For this kind of photographer, photography is work and that’s that. He is always creating new packages and making interesting offers for clients. Communication and advertising skills are among his strong points, and he generally does very well from a business point of view. From a quality point of view, he is good, in the best case scenario, but it’s not a major concern for him as profit is his most important goal.Canon Rebel T4i | Nikon D7100 | Nikon D800 | Canon 5D Mark III | Nikon D5200 | Sony a7R
The technical specialist
This is the kind of photographer who can tell you absolutely anything you need to know about a camera, a lens, the pixel array on a certain sensor…name it. He can spend hours and hours talking about the history of a certain brand, the impact of a certain lens or how the shutter life expectancy can be improved. His photos are either average or less than average, but the thing is, he doesn’t really care. The real joy for him is holding a camera, reading about it and generally knowing everything there is to know about gear.
This photographer spends a lot of time examining the best way to send out his message. His main goal is to capture or create a feeling or an atmosphere. Technically, he’s alright, however it’s not a field he exceeds in. Business wise, unless he has a manager or a gallery to represent him, it’s pretty much a disaster as he has no skills whatsoever.
The photographs however are usually top quality.
This photographer uses cameras to record…everything around him. It’s all a constant show to him, a show that needs to be documented for future generations. His principles are quite strong, he wouldn’t dare photograph an event he feels unworthy of documentation, unless it was for generous amounts of money. Technically speaking, the documentarist knows his gear, but doesn’t spend too much time analyzing every new camera that comes out. His photographs are usually of a high quality level, although there are exceptions, much like everywhere else.
He is the kind of photographer that has loads of friends like him, and every time they get together, he tries to learn as much as possible. He spends many hours watching tutorials and reading photography literature, yet every time he meets someone with more experience than he has, he bombards them with questions, some of which he already knows the answers to but wants to hear a different opinion. He always thinks that ne needs to study thoroughly before he can go out and do something and he spends a lot more time reading theory and studying photos than he does shooting. He might be attending a photography school, but it’s not a rule of thumb. Photography is not usually a business for him, it’s either a hobby or something he wants to pursue at a higher artistical level.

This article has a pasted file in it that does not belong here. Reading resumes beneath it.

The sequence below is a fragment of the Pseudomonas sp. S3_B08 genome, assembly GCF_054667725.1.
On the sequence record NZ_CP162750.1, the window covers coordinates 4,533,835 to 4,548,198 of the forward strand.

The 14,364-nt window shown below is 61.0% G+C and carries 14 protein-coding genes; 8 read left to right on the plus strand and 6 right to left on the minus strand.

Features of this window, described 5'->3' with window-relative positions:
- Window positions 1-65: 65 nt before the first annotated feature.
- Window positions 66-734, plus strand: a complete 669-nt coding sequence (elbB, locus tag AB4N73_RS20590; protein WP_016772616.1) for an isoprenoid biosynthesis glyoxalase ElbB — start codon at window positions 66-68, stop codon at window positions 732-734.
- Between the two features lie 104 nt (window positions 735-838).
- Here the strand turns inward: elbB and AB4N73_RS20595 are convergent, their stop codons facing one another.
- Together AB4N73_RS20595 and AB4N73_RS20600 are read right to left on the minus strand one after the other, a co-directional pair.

Also Read: THE SEVEN BEST FOCAL LENGTHS FOR PORTRAITS
- 2013 Photographer's Market: The Most Trusted Guide to Selling Your Photography
- How to Create Stunning Digital Photography
- Best Business Practices for Photographers
- The Fast Track Photographer Business Plan: Build a Successful Photography Venture from the Ground Up
- Group Portrait Photography Handbook
- 500 Poses for Photographing Women
- The Best of Family Portrait Photography: Professional Techniques and Images
- 500 Poses for Photographing Group Portraits
- Selling Your Photography: How to Make Money in New and Traditional Markets
- Starting Your Career as a Freelance Photographer
- Photographer's Survival Manual: A Legal Guide for Artists in the Digital Age
- Legal Handbook for Photographers: The Rights and Liabilities of Making Images
- Taking Stock: Make money in microstock creating photos that sell
- Going Pro: How to Make the Leap from Aspiring to Professional Photographer
Image credit: alial / 123RF Stock Photo